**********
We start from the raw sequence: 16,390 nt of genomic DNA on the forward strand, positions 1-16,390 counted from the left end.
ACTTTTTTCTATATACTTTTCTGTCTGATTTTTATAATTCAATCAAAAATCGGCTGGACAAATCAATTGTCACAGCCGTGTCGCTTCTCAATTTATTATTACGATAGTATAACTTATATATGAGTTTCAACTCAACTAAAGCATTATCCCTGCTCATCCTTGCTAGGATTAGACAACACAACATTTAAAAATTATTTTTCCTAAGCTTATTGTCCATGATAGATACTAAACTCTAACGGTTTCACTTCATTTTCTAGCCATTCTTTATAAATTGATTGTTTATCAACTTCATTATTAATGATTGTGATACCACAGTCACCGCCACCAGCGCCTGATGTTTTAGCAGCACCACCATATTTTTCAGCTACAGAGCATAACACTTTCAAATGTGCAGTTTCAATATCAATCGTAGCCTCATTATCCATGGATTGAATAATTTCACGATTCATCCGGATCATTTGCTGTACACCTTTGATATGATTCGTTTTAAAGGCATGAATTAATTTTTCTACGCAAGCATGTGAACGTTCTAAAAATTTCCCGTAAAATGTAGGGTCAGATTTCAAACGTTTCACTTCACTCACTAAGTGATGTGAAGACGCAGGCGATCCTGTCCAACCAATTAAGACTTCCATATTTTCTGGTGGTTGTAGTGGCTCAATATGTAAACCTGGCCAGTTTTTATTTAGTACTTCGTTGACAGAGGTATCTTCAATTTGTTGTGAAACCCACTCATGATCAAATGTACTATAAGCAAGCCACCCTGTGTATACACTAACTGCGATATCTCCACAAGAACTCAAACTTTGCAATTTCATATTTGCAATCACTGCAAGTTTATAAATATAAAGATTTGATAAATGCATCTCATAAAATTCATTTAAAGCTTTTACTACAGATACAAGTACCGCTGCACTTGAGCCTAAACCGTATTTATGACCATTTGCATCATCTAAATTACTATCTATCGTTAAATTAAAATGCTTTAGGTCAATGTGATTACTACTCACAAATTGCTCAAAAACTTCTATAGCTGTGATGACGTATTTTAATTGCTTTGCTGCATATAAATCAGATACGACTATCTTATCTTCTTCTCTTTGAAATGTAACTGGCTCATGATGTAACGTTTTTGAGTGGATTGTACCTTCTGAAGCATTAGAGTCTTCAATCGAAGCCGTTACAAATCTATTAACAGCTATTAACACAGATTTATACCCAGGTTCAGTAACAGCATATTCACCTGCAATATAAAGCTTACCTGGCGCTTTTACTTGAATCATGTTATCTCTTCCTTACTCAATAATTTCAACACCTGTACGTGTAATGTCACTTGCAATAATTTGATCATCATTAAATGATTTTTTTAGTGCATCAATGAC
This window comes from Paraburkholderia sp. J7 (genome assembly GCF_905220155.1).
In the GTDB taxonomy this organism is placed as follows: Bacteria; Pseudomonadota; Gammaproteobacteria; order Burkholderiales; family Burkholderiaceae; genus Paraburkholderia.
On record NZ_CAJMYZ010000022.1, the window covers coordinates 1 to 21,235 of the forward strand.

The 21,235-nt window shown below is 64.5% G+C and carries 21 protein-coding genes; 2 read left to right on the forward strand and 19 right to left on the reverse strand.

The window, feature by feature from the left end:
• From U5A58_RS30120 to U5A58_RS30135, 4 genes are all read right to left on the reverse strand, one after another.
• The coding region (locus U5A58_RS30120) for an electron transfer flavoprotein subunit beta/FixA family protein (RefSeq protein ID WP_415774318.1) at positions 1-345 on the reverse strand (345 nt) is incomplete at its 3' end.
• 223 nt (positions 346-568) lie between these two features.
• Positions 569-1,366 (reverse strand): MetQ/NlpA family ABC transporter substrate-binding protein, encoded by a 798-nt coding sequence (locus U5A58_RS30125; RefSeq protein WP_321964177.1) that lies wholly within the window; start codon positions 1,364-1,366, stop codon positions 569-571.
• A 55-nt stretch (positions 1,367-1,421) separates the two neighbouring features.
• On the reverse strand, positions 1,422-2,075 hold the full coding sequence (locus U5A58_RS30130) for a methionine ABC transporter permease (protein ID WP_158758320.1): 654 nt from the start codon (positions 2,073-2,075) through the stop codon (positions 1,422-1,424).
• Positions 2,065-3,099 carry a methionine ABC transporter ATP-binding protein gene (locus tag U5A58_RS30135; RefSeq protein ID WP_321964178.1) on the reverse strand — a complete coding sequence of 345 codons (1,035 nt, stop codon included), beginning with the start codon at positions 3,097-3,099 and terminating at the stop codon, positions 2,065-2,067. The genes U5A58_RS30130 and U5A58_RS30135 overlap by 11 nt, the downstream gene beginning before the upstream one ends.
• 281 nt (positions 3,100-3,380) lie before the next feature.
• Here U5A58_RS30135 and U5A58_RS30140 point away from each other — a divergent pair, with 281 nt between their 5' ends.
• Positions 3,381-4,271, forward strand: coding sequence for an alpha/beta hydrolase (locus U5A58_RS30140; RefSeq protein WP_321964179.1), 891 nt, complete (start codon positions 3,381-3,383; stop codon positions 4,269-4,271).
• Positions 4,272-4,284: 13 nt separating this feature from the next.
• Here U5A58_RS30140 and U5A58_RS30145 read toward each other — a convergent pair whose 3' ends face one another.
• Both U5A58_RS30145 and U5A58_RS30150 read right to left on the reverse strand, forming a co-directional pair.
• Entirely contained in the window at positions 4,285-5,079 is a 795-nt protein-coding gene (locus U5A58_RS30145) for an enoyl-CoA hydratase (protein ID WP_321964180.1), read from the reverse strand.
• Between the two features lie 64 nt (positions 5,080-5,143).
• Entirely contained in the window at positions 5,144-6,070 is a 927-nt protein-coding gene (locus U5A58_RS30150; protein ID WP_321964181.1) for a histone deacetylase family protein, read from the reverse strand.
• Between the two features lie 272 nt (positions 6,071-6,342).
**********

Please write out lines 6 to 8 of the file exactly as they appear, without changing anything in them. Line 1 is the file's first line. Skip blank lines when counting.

The 21,235-nt window shown below is 64.5% G+C and carries 21 protein-coding genes; 2 read left to right on the forward strand and 19 right to left on the reverse strand.

The window, feature by feature from the left end:
• From U5A58_RS30120 to U5A58_RS30135, 4 genes are all read right to left on the reverse strand, one after another.